Monday, November 8, 2010

Photoshop Action Tips

As promised, from time to time we are going to be writing some blogs talking about some technical tips that we like to use a lot here at RHD. The first one we are going to talk about is Photoshop Actions. If you've got Photoshop on your computer, I'm sure you've played around a lot with the special effects the program can do to your pictures. When I first started playing around in Photoshop, the first place I went was the Filters tab at the top, where you can do all kinds of stuff like make watercolors, cutouts, liquify, etc. You can waste hours just tooling around with all of the features under this tab.

One of the things I have grown to use on a daily basis is "Actions". If you don't have the "Actions" menu displayed on your default screen, you can get to it by choosing the Window menu, then clicking "Actions". This will bring up a new menu box that I like to keep open on my screen at all times.

Photoshop comes pre-loaded with several actions already built in. These would be called your "Default Actions" as well as "Image Effects", production actions, etc. Honestly I rarely use any of these default actions, other than the ones that convert to Sepia images. There are 2 actions under "Image Effects" that I like that are called "Soft Focus" and "Soft Flat Color" that are cool. But they are like your basic old actions.

Using Actions to Speed Things Up
Probably the way we use actions here the most is by creating our own personalized actions for things that we do over and over and over and over and over again daily. For example, if you look in that graphic I have above, you'll see one called RGB to CMYK 300. This is an action I made that will convert a picture to 300 resolution, CMYK format. I use it all of the time when I'm doing print ads or catalogs to make sure my images are all at 300 resolution and CMYK.

Another you'll see is one that is called Image Resize 250. This is what we use to resize photos for web sites.

Basically, when you make your own action, you're telling Photoshop a series of 'actions' to do. To make a new action, you click on the upper right hand tab of the actions palette and choose "New Action". Then you can name whatever you're fixing to do, something like how we have it named Test Action. Then you will click on the button that says "record"

Once you do that, Photoshop starts remembering all of the steps you do. Such as going to the Image Menu, choosing the size you want to make the photos, etc. You just go about your work as normal until you finish the steps you need. The red record button means Photoshop is recording your steps. Then, when you're finished, you will need to tell Photoshop to "Stop recording" by just clicking the button at the bottom of your Actions palette that looks like a "stop" button.

Actions come in handy tremendously when doing things like sale catalogs, or when you're working with a bunch of photos, because you can even record the action to tell Photoshop where you want to save the photos. Every time I do a new catalog, I make a new action for that project, usually with these steps: Converting the picture to CMYK, 300 resolution, then saving as a JPG in the appropriate client folder. See below:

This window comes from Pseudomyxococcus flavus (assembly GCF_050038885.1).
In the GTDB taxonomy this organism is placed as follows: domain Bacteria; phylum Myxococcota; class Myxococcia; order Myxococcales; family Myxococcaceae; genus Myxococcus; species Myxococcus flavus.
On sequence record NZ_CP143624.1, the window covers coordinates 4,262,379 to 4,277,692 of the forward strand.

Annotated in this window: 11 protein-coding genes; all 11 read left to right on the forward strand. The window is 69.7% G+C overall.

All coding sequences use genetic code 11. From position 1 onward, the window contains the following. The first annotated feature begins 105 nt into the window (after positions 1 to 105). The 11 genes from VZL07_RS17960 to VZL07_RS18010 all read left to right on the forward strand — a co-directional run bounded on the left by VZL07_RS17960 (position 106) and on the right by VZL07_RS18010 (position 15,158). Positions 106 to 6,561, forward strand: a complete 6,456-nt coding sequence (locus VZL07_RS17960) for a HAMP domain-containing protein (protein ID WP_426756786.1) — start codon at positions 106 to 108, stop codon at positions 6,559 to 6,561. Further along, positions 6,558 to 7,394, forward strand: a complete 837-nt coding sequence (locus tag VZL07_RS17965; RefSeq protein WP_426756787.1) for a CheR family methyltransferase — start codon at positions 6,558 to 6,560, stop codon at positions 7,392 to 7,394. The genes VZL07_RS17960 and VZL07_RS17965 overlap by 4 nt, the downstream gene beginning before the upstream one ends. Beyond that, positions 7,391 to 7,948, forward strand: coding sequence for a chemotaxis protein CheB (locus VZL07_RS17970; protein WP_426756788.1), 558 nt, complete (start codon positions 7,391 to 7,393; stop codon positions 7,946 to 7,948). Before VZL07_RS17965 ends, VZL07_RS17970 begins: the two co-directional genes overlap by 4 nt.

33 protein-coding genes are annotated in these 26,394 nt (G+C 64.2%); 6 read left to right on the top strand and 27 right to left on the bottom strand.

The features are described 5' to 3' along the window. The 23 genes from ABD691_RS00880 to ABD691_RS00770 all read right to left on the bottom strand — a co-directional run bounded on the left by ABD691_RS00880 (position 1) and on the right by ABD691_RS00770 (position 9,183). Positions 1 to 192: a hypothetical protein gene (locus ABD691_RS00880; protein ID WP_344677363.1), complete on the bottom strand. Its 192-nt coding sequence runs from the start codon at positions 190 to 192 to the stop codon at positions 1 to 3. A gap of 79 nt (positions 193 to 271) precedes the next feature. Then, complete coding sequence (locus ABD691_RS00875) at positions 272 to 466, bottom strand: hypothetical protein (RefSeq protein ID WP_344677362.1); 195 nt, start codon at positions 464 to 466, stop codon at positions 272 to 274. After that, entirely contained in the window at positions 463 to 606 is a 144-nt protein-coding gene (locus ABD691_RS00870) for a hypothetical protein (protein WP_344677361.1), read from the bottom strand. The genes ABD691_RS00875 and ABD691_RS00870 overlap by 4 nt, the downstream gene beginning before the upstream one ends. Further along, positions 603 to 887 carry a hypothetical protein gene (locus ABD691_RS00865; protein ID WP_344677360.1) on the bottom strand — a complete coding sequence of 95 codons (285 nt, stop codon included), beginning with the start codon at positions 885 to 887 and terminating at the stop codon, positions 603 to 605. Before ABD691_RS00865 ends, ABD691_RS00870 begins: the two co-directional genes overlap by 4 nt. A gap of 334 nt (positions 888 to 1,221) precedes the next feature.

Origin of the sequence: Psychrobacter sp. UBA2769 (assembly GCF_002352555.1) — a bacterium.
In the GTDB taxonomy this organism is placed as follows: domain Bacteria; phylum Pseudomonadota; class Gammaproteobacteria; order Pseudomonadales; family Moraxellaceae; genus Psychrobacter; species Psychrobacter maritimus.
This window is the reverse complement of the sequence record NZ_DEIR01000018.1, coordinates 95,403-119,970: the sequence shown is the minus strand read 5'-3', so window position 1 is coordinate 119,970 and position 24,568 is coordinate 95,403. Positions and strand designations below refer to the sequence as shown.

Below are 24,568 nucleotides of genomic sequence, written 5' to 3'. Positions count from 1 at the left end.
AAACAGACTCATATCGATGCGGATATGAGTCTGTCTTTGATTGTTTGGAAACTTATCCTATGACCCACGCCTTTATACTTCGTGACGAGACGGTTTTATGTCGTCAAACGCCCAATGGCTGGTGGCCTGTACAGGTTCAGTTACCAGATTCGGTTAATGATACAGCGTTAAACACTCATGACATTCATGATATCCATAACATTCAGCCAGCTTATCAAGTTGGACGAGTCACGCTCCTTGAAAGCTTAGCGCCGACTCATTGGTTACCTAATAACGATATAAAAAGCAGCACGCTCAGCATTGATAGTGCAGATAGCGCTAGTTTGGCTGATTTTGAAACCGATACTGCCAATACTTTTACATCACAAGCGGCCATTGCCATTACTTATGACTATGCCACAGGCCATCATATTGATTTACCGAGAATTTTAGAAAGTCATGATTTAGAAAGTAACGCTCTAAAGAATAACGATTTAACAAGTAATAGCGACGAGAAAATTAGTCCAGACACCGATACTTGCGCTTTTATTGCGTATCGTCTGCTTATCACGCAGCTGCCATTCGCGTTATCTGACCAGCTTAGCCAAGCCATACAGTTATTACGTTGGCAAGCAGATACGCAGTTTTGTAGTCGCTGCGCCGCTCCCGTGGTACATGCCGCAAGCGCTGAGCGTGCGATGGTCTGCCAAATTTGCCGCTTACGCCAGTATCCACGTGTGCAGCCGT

So even on a catalog that might have 300 photos, all I have to do is just click and "play" the action, and Photoshop does all of the rest.

Finding Actions Online
Despite the actions that come default with Photoshop, there are literally THOUSANDS of actions you can download for free or purchase off the internet. These are GREAT for people who like to do photography or play around on their home computers, because there are a TON of actions that will greatly enhance your images. Google around for "photoshop actions" or "Photoshop retouching actions" and see what you come up with. You'll be amazed. Plus, the great thing about using actions like these is that they make you look like a total professional photographer and it only takes a matter of seconds! Then all you have to do is download the actions, load them in Photoshop, and totally impress your friends!!!

Here are some samples of quick image enhancing done with some actions just to show some basic stuff.

Original Picture (my dog, Tori):

Here's the picture using one action that improves the color. It also makes the picture look sharper in the areas you want to focus on (like the dog) and blurs the background. This took all of ONE SECOND to do. I just hit the "play" button on the action.

Here is another example of using an action for photos. This time, I just made the color a little warmer. Again, this took about 1 second.

Here's a different example of making a photo into black and white by using Photoshop Actions. It kind of makes it black and white and look grungy.

Now, being the big fan of ethical photo-retouching that I am, I would be remiss to say that you can be a Photoshop whiz but that doesn't take the place of people with actual technical training in photography. For example, my cousin who took all my wedding photos for me and did our RHD open house photos doesn't even OWN Photoshop! He does all of his wonders with just his knowledge and his camera. I love working in Photoshop, and having fun playing around with pictures, but I have a HUGE amount of respect for those professionals like my cousin and Christy Collins who do all of their magic with just a camera and a lens!

1 comment:

  1. Great post Rachel! I discovered actions a few years ago and they make life so much easier and simple task go a lot faster. Looking forward to more tips.